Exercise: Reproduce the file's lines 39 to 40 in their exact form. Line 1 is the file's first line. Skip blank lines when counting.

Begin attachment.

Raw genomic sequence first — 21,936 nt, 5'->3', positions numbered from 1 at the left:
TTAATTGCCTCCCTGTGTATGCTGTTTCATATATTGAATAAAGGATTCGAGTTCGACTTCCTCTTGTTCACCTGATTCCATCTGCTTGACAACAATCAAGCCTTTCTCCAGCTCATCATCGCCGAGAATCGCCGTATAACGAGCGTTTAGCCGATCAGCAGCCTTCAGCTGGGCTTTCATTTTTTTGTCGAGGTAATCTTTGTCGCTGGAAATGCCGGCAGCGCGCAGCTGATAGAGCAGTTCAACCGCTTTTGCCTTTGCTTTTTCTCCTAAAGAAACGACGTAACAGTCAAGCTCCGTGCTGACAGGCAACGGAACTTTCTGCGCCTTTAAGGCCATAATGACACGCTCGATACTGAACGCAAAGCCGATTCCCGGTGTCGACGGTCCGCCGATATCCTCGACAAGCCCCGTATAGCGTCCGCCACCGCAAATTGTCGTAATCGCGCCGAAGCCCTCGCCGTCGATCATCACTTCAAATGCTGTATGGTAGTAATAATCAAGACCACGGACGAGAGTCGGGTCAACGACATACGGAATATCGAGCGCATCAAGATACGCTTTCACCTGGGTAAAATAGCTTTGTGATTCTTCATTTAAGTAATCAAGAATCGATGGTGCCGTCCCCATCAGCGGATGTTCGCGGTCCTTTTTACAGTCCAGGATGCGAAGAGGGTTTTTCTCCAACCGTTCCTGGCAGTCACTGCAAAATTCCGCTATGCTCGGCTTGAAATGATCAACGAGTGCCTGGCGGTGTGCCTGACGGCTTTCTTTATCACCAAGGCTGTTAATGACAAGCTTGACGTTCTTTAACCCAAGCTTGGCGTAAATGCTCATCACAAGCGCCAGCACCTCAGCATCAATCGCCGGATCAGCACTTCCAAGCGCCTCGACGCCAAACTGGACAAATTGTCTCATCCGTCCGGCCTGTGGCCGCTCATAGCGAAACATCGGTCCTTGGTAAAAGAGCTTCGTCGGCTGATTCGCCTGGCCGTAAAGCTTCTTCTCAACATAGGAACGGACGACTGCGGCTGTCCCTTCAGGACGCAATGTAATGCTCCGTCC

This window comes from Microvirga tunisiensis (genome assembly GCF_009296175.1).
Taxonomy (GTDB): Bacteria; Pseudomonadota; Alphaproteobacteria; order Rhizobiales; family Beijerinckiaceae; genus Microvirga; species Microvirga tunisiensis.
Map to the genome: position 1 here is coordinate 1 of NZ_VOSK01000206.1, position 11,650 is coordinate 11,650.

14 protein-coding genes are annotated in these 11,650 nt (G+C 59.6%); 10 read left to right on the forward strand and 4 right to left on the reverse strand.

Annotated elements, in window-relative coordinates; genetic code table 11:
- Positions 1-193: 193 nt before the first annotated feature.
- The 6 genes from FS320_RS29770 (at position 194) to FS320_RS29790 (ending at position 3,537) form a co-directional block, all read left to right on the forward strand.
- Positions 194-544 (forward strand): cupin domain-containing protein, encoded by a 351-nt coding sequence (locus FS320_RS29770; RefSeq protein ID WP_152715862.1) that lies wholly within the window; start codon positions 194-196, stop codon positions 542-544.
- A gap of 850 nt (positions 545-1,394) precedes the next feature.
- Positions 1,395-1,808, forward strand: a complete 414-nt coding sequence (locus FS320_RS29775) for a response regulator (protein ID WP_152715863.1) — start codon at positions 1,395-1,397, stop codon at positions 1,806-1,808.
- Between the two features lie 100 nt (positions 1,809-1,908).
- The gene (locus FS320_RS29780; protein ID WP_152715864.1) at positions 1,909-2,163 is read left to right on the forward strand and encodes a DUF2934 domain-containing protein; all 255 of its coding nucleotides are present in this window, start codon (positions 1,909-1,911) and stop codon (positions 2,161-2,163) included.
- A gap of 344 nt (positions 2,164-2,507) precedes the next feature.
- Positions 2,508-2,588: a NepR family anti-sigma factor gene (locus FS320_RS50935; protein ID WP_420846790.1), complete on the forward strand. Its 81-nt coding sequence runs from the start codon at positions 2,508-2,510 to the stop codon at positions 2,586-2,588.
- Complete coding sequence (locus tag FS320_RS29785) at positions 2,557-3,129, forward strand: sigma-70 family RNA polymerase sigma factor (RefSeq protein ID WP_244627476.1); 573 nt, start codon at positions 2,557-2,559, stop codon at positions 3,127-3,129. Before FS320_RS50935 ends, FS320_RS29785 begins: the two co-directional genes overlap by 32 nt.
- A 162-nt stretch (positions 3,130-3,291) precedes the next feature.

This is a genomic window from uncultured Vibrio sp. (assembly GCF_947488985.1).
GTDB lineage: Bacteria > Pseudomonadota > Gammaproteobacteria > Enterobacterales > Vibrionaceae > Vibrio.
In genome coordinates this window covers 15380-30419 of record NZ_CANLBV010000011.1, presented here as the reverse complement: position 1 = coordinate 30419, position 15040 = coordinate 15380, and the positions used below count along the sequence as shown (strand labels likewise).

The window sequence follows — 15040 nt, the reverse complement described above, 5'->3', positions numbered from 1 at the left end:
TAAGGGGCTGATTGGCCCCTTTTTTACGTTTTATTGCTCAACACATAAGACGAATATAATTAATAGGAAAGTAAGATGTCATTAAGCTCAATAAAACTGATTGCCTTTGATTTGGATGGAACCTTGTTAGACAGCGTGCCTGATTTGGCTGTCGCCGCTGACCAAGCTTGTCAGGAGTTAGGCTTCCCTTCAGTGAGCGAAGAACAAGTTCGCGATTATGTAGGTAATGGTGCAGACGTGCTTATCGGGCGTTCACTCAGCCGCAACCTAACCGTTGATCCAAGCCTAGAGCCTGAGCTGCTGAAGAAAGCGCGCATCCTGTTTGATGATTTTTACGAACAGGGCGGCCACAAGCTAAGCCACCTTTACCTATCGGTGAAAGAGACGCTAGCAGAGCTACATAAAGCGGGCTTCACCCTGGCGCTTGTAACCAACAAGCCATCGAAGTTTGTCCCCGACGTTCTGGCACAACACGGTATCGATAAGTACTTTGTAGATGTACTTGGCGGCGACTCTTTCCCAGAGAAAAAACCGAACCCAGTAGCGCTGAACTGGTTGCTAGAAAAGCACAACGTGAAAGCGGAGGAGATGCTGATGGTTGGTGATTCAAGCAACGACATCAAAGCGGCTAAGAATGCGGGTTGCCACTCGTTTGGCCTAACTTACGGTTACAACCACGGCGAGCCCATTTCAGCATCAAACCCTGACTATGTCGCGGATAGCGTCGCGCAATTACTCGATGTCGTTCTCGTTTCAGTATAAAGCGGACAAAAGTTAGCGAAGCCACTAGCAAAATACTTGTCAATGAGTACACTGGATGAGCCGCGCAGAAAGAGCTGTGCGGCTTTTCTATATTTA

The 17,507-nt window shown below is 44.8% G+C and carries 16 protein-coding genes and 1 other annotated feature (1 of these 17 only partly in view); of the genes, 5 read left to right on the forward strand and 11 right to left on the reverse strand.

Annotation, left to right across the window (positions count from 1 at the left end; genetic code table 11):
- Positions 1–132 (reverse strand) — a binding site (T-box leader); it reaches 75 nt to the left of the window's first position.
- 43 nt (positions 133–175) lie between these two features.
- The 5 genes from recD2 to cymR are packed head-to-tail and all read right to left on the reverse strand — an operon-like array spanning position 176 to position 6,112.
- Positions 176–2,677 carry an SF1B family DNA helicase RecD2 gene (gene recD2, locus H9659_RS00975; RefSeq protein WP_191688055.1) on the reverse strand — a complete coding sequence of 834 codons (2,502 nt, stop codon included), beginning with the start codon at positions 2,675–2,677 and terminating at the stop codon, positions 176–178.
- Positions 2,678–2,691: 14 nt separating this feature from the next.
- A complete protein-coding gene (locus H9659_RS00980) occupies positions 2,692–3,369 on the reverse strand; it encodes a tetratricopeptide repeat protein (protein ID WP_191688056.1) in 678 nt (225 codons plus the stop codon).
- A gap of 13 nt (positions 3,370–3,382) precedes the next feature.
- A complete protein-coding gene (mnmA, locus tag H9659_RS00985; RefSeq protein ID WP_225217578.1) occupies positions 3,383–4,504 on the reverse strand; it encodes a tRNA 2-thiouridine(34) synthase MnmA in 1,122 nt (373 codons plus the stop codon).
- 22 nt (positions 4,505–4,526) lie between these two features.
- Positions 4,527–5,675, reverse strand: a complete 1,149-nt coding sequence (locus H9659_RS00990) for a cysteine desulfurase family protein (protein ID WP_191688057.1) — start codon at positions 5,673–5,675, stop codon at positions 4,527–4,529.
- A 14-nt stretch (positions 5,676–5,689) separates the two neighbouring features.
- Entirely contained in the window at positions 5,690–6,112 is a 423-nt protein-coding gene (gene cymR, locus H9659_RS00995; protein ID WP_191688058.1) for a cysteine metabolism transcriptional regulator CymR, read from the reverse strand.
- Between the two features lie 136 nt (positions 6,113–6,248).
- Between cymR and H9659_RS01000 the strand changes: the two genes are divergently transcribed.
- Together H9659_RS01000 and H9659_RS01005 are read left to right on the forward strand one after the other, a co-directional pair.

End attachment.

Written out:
- Between cymR and H9659_RS01000 the strand changes: the two genes are divergently transcribed.
- Together H9659_RS01000 and H9659_RS01005 are read left to right on the forward strand one after the other, a co-directional pair.